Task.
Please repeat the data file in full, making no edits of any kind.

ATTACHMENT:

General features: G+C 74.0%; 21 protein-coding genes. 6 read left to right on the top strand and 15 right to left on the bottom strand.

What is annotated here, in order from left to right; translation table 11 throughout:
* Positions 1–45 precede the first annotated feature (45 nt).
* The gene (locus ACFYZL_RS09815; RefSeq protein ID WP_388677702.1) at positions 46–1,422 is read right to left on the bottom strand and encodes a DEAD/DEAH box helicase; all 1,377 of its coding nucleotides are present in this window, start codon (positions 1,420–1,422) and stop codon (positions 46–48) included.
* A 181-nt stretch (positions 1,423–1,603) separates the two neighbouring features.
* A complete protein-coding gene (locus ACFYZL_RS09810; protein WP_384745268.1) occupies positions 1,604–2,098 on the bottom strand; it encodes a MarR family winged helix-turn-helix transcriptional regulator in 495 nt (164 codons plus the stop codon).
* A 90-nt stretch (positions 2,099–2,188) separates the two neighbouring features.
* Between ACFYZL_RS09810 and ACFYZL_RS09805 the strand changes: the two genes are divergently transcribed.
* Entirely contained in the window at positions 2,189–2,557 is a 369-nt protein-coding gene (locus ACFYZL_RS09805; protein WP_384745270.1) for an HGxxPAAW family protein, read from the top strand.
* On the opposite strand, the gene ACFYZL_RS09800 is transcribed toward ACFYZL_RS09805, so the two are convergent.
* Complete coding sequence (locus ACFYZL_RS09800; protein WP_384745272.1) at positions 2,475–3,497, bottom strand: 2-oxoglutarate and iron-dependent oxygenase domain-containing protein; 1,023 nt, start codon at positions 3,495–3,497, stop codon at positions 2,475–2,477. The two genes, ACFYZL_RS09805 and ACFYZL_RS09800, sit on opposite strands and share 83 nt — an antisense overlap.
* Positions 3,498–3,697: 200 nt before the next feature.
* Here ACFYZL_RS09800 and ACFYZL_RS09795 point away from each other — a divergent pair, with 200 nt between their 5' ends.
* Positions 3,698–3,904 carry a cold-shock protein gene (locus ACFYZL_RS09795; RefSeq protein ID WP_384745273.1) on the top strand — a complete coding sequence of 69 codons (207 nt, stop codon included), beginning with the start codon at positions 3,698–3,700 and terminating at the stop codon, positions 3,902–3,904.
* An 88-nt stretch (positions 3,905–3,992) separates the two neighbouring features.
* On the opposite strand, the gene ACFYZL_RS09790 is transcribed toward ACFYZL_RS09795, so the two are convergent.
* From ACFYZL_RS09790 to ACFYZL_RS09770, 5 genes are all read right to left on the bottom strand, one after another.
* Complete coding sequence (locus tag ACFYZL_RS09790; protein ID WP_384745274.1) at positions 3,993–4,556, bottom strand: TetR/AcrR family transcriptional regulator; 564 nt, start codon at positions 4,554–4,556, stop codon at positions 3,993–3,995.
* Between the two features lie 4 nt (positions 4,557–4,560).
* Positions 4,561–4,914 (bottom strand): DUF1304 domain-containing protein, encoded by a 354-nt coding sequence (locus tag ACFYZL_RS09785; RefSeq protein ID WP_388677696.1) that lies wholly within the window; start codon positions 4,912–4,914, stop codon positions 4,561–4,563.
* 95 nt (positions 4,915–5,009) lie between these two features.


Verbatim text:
General features: G+C 74.0%; 21 protein-coding genes. 6 read left to right on the top strand and 15 right to left on the bottom strand.

What is annotated here, in order from left to right; translation table 11 throughout:
* Positions 1–45 precede the first annotated feature (45 nt).
* The gene (locus ACFYZL_RS09815; RefSeq protein ID WP_388677702.1) at positions 46–1,422 is read right to left on the bottom strand and encodes a DEAD/DEAH box helicase; all 1,377 of its coding nucleotides are present in this window, start codon (positions 1,420–1,422) and stop codon (positions 46–48) included.
* A 181-nt stretch (positions 1,423–1,603) separates the two neighbouring features.
* A complete protein-coding gene (locus ACFYZL_RS09810; protein WP_384745268.1) occupies positions 1,604–2,098 on the bottom strand; it encodes a MarR family winged helix-turn-helix transcriptional regulator in 495 nt (164 codons plus the stop codon).
* A 90-nt stretch (positions 2,099–2,188) separates the two neighbouring features.
* Between ACFYZL_RS09810 and ACFYZL_RS09805 the strand changes: the two genes are divergently transcribed.
* Entirely contained in the window at positions 2,189–2,557 is a 369-nt protein-coding gene (locus ACFYZL_RS09805; protein WP_384745270.1) for an HGxxPAAW family protein, read from the top strand.
* On the opposite strand, the gene ACFYZL_RS09800 is transcribed toward ACFYZL_RS09805, so the two are convergent.
* Complete coding sequence (locus ACFYZL_RS09800; protein WP_384745272.1) at positions 2,475–3,497, bottom strand: 2-oxoglutarate and iron-dependent oxygenase domain-containing protein; 1,023 nt, start codon at positions 3,495–3,497, stop codon at positions 2,475–2,477. The two genes, ACFYZL_RS09805 and ACFYZL_RS09800, sit on opposite strands and share 83 nt — an antisense overlap.
* Positions 3,498–3,697: 200 nt before the next feature.
* Here ACFYZL_RS09800 and ACFYZL_RS09795 point away from each other — a divergent pair, with 200 nt between their 5' ends.
* Positions 3,698–3,904 carry a cold-shock protein gene (locus ACFYZL_RS09795; RefSeq protein ID WP_384745273.1) on the top strand — a complete coding sequence of 69 codons (207 nt, stop codon included), beginning with the start codon at positions 3,698–3,700 and terminating at the stop codon, positions 3,902–3,904.
* An 88-nt stretch (positions 3,905–3,992) separates the two neighbouring features.
* On the opposite strand, the gene ACFYZL_RS09790 is transcribed toward ACFYZL_RS09795, so the two are convergent.
* From ACFYZL_RS09790 to ACFYZL_RS09770, 5 genes are all read right to left on the bottom strand, one after another.
* Complete coding sequence (locus tag ACFYZL_RS09790; protein ID WP_384745274.1) at positions 3,993–4,556, bottom strand: TetR/AcrR family transcriptional regulator; 564 nt, start codon at positions 4,554–4,556, stop codon at positions 3,993–3,995.
* Between the two features lie 4 nt (positions 4,557–4,560).
* Positions 4,561–4,914 (bottom strand): DUF1304 domain-containing protein, encoded by a 354-nt coding sequence (locus tag ACFYZL_RS09785; RefSeq protein ID WP_388677696.1) that lies wholly within the window; start codon positions 4,912–4,914, stop codon positions 4,561–4,563.
* 95 nt (positions 4,915–5,009) lie between these two features.